Adding webmentions to my blog
| 2 min read
I first noticed webmentions in the wild on Hidde de Vries’ blog about two years ago. Last week it finally happened, I added webmention support to my blog too! Well, partial support at least. I’m now receiving and displaying webmentions. Sending them out is a project for another day.
Webmention is a web standard for mentions and conversations across the web, a powerful building block that is used for a growing federated network of comments, likes, reposts, and other rich interactions across the decentralized social web.
Webmentions are a protocol for websites to communicate across each other. What makes the webmention standard interesting is that it’s not tied to a single service — it’s a protocol. Webmentions can be aggregated from a range of different services from Twitter, to other blogs or even direct comments.
I highly recommend Chris Aldrich’s article on A List Apart if you want to dive deeper in the theory about the standards recommendation.
I’m mostly interested in receiving webmentions from Twitter since that’s my main source of traffic.
Twitter doesn’t send any webmentions themselves. Fortunately there’s a service that solves this problem: Bridgy. Whenever a link to my blog is posted on Twitter, Bridgy polls for replies, retweets, and likes to send them as webmentions.
That’s just half of the story: the mentions need to be received too. When a webmention is sent, the sender will scan for a specific
link tag on the mentioned page.
<link rel="webmention" href="...">
If it finds one, it will post the mention to the configured URL.
I set up my to receive webmentions on another third party service: Webmention.io.
<link rel="webmention" href="https://webmention.io/sebastiandedeyne.com/webmention" />
Webmention.io stores webmentions on their servers, so I can retrieve them to display on my blog. It also acts as a spam filter. Fake mentions from bots will be filtered out so they won’t appear under my posts.
To summarize the flow:
Webmentions stored on Webmention.io can be retrieved with a simple API call. For example, to receive mentions for this post:
That’s all there is to it! Most of the mentions I’m receiving are from Twitter, but anyone can add comments with a service like comment parade too. Try it out by mentioning this post!
I occasionally send out a newsletter with personal stories, things I’ve been working on in the past month, and interesting things I come across.
Pinky swear that I won't use your data for any other purposes. Your email address will be stored on Mailchimp and nowhere else.
I've been interested in the IndieWeb since my colleague, Chris R, hosted the first London IndieWeb meetup years ago and at various points I've played with a few bits of it on my website, e.g. OpenID and IndieAuth. As part of my efforts to move away from Twitter and Facebook, I recently joined the very friendly fosstodon.org Mastodon instance and I noticed quite a lot of toots about the IndieWeb including one which mentioned the indiewebify.me website which walks you through various levels of IndieWeb "compliance". I've been interested in finding out more about Webmentions for a while and this gave me the motivation I needed to give them a try.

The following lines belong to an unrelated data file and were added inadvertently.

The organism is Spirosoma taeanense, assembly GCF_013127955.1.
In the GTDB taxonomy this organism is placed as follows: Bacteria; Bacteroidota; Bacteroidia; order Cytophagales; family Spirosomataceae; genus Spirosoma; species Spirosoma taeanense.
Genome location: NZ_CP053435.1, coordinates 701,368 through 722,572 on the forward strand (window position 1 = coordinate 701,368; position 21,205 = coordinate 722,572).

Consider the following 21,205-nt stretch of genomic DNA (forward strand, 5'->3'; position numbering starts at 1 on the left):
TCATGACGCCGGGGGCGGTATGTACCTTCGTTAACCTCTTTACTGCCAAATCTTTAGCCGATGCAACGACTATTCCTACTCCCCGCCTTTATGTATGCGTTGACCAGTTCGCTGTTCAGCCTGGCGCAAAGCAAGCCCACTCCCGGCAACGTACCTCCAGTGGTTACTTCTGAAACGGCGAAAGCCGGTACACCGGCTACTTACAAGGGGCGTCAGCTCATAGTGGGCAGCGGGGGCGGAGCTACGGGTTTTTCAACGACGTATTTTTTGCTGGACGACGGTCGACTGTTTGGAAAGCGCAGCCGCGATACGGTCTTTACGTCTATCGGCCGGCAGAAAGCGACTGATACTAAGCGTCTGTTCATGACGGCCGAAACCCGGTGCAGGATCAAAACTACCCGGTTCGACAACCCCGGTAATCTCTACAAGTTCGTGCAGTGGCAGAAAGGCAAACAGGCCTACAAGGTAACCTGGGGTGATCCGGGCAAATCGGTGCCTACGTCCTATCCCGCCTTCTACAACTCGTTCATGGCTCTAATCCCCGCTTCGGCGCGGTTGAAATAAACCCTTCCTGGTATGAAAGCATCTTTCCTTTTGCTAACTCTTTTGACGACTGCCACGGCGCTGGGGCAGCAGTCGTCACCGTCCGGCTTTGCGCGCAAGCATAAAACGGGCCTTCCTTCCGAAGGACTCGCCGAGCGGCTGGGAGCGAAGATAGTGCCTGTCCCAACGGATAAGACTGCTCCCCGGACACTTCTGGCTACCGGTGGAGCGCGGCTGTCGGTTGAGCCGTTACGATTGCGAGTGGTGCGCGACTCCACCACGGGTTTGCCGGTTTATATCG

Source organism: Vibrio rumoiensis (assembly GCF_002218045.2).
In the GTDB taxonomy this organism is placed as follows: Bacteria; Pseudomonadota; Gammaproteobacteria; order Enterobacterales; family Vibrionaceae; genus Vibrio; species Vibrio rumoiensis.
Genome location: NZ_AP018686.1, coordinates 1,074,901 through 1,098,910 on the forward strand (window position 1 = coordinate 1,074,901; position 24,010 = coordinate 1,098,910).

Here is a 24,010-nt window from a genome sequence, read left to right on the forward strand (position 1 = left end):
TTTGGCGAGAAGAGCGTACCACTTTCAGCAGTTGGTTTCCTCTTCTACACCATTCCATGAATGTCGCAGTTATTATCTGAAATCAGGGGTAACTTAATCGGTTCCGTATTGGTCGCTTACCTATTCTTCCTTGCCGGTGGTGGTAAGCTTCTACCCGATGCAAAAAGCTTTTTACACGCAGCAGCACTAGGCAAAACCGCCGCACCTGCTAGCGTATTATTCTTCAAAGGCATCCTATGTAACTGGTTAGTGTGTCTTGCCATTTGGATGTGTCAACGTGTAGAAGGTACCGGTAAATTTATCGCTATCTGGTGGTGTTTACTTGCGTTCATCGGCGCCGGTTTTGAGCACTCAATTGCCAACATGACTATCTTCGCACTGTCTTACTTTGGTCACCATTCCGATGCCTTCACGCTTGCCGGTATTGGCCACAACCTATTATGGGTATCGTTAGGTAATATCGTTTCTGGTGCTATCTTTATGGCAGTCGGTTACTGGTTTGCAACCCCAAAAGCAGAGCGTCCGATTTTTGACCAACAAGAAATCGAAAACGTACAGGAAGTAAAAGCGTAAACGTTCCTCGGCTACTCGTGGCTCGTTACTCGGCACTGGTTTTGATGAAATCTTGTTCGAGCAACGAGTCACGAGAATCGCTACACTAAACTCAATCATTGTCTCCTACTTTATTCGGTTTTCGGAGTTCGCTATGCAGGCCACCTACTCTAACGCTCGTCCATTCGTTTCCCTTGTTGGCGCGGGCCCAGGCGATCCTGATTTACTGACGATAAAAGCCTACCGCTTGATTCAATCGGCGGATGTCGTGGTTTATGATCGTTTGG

It turns out I had already become a citizen of the IndieWeb, i.e. Level 1 compliance, back in June 2013 and amazingly (to me anyway) that functionality was still working. Level 2 compliance is about publishing on the IndieWeb and Level 3 compliance is about federating IndieWeb conversations.
For level 2, the first step was to markup my home page using the h-card microformat, not to be confused with the older hCard microformat. I started doing this by creating separate hidden markup, but I was unhappy with the amount of duplication. And so, after faffing about with middleman for a while and discovering its nested layouts, I managed to markup some of the existing content to reduce the amount of duplication: h-card & p-name, p-org, p-job-title, p-locality & p-country-name and u-photo, p-note, u-uid & u-url. The validator suggested that it was working OK. So far, so good.
The next step was to markup my blog posts with the h-entry microformat. This was relatively straightforward to implement now that I had a separate
blog layout and the validator suggested that it was working OK.
At this point, I should have added the ability to send Webmentions to other IndieWeb sites, but it's not completely obvious to me how to do this for a static site. I think I could do it by hooking the
webmention gem into my GitHub Action-based build, but I decided to skip this step for now given that it's relatively easy to send a Webmention manually using
curl and it's not as if I currently blog that frequently!
I checked that my website is receiving Webmentions OK by commenting on a blog post using commentpara.de. 🎉🎉
Clearly I haven't yet fully achieved even level 2 IndieWeb compliance, but I'm pleased with what I've done so far and, more to the point, what I've learnt in doing it. I should also mention that I found lots of useful advice in the following articles: